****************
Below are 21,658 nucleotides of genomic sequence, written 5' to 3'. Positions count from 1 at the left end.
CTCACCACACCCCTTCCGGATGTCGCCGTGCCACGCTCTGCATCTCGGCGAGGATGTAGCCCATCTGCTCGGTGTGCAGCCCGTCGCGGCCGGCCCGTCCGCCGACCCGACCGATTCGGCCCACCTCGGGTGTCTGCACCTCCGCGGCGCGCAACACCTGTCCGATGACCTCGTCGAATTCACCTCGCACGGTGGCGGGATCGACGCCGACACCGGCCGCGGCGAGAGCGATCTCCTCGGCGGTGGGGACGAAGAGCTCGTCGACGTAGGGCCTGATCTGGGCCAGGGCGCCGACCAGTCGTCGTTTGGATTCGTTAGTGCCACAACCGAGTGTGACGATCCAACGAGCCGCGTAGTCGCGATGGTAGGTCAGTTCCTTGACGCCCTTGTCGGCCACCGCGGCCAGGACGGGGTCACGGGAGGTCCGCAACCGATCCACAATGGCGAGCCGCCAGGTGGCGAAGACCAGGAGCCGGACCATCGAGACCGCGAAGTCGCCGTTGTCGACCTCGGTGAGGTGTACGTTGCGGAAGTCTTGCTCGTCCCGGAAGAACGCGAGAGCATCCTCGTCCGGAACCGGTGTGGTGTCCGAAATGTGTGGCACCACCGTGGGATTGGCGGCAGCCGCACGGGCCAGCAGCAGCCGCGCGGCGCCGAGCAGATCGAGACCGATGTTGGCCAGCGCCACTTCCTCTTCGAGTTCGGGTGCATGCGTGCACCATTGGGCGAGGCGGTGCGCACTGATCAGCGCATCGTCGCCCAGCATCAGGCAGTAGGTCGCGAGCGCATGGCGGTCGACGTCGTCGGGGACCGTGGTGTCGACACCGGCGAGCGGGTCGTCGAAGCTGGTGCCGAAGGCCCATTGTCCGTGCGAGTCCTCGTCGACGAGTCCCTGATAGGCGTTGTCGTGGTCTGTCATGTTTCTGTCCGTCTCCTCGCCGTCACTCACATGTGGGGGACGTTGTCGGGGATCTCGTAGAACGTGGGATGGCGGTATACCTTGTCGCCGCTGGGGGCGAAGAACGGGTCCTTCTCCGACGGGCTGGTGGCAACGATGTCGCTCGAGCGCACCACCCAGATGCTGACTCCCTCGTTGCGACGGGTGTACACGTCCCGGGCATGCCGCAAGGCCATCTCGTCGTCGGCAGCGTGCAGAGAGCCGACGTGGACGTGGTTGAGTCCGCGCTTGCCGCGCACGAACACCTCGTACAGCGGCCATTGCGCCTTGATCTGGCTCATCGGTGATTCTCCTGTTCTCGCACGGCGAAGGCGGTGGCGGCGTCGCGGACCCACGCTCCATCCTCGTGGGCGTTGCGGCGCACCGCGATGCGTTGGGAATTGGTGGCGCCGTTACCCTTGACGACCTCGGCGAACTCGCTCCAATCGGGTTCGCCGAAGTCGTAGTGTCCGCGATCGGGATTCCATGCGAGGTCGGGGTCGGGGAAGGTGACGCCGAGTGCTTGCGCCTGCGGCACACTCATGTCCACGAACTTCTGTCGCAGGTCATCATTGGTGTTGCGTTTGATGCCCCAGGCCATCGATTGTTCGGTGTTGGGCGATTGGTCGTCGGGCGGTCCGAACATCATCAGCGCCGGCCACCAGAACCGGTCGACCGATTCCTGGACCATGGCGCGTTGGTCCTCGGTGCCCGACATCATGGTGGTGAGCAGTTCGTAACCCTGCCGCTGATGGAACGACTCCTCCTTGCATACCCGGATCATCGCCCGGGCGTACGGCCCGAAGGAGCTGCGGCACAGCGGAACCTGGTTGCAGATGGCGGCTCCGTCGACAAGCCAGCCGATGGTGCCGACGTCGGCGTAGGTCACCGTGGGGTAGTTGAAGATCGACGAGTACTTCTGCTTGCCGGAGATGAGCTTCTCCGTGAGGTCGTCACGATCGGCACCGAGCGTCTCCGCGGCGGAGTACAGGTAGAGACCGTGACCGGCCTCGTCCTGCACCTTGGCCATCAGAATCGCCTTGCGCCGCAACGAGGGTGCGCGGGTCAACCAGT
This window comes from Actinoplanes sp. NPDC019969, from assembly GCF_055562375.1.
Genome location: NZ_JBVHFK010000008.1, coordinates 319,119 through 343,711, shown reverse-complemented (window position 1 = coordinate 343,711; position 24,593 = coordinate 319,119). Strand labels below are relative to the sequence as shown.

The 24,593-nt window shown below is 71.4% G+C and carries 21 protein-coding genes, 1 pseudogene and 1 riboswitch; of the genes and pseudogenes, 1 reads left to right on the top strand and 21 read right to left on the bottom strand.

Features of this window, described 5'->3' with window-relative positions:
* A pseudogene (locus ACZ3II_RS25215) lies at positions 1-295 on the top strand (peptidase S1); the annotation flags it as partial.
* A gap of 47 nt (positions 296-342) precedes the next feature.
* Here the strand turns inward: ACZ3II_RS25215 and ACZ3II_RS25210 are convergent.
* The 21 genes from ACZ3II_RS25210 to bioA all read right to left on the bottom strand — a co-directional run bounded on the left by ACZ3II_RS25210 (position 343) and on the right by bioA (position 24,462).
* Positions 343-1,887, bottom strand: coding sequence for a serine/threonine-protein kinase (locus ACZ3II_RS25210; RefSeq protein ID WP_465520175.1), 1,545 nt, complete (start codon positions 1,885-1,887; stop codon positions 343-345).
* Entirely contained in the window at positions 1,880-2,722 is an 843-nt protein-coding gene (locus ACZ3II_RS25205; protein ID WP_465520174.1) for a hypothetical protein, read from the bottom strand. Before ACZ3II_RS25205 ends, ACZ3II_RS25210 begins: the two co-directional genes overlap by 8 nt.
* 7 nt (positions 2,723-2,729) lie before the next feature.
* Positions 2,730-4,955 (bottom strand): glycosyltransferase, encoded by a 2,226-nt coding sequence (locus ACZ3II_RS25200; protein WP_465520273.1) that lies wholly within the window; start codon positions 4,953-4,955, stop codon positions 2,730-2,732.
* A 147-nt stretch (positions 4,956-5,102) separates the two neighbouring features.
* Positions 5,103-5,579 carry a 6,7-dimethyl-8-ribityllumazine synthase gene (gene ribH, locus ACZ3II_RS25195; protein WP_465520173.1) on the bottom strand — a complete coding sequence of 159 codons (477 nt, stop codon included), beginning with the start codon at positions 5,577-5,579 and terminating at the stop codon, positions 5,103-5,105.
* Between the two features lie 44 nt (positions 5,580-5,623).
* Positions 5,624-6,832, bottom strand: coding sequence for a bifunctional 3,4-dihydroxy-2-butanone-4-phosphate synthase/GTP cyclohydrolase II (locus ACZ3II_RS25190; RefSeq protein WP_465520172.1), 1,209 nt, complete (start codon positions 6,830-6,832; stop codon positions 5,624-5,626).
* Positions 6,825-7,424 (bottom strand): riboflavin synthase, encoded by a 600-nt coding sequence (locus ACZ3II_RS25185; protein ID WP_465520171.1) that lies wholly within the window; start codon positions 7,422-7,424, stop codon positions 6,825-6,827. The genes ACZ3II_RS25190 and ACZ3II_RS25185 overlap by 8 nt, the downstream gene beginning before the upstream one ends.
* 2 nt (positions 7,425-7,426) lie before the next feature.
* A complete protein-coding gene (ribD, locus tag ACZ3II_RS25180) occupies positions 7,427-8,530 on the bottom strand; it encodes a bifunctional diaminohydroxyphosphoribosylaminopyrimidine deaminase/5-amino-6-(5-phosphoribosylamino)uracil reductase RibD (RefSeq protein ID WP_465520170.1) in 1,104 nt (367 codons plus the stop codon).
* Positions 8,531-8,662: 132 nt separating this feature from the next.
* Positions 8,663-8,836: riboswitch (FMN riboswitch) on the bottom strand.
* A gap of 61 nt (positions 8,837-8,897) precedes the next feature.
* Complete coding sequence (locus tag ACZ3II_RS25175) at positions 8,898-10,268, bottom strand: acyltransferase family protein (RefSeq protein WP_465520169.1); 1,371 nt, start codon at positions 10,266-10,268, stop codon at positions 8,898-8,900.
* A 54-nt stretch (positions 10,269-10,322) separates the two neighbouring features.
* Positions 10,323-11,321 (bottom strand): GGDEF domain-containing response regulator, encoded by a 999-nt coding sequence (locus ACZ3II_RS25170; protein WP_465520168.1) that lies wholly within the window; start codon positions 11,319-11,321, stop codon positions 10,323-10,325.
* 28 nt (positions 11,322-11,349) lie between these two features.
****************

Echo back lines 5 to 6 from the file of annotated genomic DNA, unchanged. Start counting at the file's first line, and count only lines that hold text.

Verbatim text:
The 24,593-nt window shown below is 71.4% G+C and carries 21 protein-coding genes, 1 pseudogene and 1 riboswitch; of the genes and pseudogenes, 1 reads left to right on the top strand and 21 read right to left on the bottom strand.

Features of this window, described 5'->3' with window-relative positions: